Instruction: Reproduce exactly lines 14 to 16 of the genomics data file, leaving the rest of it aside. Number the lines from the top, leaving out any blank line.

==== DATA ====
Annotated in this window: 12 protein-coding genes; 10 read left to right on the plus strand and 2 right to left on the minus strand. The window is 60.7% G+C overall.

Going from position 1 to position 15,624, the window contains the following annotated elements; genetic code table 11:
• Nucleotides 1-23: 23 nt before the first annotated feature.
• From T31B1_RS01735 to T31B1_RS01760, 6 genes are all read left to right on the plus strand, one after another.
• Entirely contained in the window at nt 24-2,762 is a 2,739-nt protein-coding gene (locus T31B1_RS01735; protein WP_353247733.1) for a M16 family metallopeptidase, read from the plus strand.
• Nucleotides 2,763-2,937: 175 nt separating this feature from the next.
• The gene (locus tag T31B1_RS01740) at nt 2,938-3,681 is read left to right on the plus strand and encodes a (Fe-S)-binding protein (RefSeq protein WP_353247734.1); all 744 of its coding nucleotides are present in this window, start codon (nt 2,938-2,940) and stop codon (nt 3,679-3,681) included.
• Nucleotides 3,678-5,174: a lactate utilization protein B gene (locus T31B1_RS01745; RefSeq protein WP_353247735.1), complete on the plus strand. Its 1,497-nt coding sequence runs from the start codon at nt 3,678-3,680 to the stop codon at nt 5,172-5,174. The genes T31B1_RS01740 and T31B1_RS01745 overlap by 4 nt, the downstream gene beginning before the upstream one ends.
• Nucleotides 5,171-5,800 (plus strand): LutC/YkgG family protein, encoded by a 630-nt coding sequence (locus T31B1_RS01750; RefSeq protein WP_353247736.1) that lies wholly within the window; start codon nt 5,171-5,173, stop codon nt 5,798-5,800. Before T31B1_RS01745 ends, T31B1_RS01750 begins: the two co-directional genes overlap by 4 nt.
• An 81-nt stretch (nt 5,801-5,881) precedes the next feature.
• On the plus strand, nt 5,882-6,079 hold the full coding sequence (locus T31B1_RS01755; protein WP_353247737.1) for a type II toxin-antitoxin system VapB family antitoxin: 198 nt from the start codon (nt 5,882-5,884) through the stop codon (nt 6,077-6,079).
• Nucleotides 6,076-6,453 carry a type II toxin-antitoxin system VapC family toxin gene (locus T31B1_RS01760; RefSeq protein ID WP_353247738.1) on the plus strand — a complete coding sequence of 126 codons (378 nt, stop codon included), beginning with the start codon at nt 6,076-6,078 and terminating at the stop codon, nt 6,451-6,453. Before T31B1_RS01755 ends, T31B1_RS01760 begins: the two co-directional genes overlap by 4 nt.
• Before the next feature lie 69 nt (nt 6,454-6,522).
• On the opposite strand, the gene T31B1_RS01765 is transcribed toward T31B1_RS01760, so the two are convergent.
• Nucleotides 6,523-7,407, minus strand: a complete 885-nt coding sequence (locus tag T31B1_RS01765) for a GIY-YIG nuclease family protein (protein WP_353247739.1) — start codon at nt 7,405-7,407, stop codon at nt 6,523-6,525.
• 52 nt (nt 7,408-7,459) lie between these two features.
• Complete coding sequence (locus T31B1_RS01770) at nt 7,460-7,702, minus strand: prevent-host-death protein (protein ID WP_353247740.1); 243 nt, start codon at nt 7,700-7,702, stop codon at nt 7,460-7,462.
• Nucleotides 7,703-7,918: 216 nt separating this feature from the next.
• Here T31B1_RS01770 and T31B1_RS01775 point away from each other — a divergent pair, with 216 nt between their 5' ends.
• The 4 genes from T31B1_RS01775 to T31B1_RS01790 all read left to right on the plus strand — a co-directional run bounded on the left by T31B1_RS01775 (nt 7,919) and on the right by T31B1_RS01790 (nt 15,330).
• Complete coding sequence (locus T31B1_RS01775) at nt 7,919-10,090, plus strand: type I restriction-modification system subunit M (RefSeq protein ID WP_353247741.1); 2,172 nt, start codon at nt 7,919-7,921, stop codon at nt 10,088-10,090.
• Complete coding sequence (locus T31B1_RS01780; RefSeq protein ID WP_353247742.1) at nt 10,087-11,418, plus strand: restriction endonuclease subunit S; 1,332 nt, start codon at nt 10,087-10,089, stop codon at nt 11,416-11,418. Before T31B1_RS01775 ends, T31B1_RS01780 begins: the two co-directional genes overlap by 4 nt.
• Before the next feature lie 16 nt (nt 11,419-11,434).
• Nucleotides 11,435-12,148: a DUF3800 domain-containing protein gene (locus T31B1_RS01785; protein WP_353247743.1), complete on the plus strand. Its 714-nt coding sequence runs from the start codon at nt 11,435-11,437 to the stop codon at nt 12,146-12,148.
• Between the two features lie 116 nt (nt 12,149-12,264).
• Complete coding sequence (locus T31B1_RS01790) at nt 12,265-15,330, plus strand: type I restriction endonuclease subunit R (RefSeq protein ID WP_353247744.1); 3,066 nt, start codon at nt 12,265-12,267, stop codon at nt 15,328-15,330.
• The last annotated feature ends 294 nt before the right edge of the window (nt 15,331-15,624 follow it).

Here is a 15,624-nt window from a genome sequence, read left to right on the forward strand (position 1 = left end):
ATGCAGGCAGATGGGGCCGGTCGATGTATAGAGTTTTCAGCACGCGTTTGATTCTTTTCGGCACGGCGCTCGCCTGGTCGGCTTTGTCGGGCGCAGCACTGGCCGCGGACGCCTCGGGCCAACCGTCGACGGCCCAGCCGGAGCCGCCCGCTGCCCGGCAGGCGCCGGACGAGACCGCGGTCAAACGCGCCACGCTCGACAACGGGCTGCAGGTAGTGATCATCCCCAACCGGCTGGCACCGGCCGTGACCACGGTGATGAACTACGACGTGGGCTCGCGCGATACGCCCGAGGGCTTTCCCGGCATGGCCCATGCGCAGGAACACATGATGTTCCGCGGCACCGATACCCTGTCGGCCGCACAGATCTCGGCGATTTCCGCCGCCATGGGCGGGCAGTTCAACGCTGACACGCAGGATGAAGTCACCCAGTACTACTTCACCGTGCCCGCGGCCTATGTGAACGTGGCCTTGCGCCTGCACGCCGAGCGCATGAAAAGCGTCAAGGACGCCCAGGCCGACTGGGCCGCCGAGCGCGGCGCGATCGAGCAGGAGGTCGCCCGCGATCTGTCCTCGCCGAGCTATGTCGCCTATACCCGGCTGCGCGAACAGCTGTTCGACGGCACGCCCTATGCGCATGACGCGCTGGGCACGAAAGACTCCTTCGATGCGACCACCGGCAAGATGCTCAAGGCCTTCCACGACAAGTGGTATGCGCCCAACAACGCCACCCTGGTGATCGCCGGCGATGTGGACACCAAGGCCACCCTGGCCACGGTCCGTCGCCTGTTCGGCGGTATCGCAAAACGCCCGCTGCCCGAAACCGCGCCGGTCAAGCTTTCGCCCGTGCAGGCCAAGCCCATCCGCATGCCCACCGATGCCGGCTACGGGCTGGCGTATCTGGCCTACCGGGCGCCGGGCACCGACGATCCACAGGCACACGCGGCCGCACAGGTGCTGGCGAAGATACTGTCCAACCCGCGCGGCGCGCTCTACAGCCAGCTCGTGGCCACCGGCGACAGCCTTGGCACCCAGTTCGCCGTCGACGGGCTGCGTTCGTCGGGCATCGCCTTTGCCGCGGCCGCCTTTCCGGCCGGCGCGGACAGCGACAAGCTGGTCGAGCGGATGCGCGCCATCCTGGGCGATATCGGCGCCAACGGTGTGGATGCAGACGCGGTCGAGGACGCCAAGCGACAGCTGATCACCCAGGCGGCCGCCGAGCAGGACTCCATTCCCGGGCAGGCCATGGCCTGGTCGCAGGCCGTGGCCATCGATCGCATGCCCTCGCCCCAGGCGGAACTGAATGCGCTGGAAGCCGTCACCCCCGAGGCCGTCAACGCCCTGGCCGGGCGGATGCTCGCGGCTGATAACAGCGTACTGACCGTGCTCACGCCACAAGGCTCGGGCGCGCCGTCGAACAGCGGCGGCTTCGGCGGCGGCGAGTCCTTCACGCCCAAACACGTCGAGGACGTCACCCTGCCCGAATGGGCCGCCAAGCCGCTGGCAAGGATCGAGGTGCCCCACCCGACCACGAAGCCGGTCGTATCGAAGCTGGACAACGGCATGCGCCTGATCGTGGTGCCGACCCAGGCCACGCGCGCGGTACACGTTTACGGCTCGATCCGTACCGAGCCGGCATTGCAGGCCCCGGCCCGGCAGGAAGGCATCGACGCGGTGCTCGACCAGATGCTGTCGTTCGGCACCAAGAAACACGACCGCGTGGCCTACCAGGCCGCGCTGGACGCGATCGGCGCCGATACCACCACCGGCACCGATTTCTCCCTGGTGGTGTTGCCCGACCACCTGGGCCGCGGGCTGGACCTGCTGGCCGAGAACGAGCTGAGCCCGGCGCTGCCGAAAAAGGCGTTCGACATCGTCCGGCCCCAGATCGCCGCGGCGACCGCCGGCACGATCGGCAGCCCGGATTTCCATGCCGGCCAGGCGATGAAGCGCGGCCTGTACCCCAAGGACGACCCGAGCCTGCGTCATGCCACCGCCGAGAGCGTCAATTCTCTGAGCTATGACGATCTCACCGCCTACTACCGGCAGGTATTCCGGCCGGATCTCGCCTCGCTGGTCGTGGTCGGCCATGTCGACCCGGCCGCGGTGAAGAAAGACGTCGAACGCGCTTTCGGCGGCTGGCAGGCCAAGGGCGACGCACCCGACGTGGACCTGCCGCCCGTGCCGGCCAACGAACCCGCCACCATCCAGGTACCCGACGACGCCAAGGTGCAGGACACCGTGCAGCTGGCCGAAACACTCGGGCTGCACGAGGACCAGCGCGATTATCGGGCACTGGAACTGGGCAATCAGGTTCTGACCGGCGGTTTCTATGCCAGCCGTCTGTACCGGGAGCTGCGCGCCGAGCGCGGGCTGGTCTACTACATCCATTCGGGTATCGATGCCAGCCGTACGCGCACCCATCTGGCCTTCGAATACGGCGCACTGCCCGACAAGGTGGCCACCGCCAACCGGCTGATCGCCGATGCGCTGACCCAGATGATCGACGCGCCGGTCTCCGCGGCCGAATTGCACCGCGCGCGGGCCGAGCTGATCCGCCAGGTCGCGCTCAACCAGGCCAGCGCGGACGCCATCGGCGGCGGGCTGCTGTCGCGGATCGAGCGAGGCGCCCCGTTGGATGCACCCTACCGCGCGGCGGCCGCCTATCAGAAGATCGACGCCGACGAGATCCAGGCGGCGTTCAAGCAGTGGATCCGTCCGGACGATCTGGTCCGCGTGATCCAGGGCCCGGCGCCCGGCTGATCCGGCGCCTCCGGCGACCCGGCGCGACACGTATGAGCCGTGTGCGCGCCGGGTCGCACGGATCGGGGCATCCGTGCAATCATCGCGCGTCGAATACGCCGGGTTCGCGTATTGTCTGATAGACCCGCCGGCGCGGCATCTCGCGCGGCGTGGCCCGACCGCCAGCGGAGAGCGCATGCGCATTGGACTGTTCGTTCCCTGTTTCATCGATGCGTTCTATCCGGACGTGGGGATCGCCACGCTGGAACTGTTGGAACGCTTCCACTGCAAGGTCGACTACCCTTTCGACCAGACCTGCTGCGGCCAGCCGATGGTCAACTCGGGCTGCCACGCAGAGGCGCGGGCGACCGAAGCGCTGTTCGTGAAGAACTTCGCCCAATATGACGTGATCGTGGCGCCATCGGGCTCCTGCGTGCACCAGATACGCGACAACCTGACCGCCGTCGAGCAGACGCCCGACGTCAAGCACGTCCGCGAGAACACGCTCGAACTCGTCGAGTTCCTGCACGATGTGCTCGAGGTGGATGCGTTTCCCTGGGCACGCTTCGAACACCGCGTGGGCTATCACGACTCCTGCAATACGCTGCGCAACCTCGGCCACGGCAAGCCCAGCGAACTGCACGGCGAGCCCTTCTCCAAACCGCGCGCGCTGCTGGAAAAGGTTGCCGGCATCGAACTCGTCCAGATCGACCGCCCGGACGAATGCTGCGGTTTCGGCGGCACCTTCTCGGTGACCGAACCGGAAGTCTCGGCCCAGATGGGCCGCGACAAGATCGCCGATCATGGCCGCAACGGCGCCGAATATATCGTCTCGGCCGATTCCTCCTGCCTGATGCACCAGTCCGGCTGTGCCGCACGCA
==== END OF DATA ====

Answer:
• On the opposite strand, the gene T31B1_RS01765 is transcribed toward T31B1_RS01760, so the two are convergent.
• Nucleotides 6,523-7,407, minus strand: a complete 885-nt coding sequence (locus tag T31B1_RS01765) for a GIY-YIG nuclease family protein (protein WP_353247739.1) — start codon at nt 7,405-7,407, stop codon at nt 6,523-6,525.
• 52 nt (nt 7,408-7,459) lie between these two features.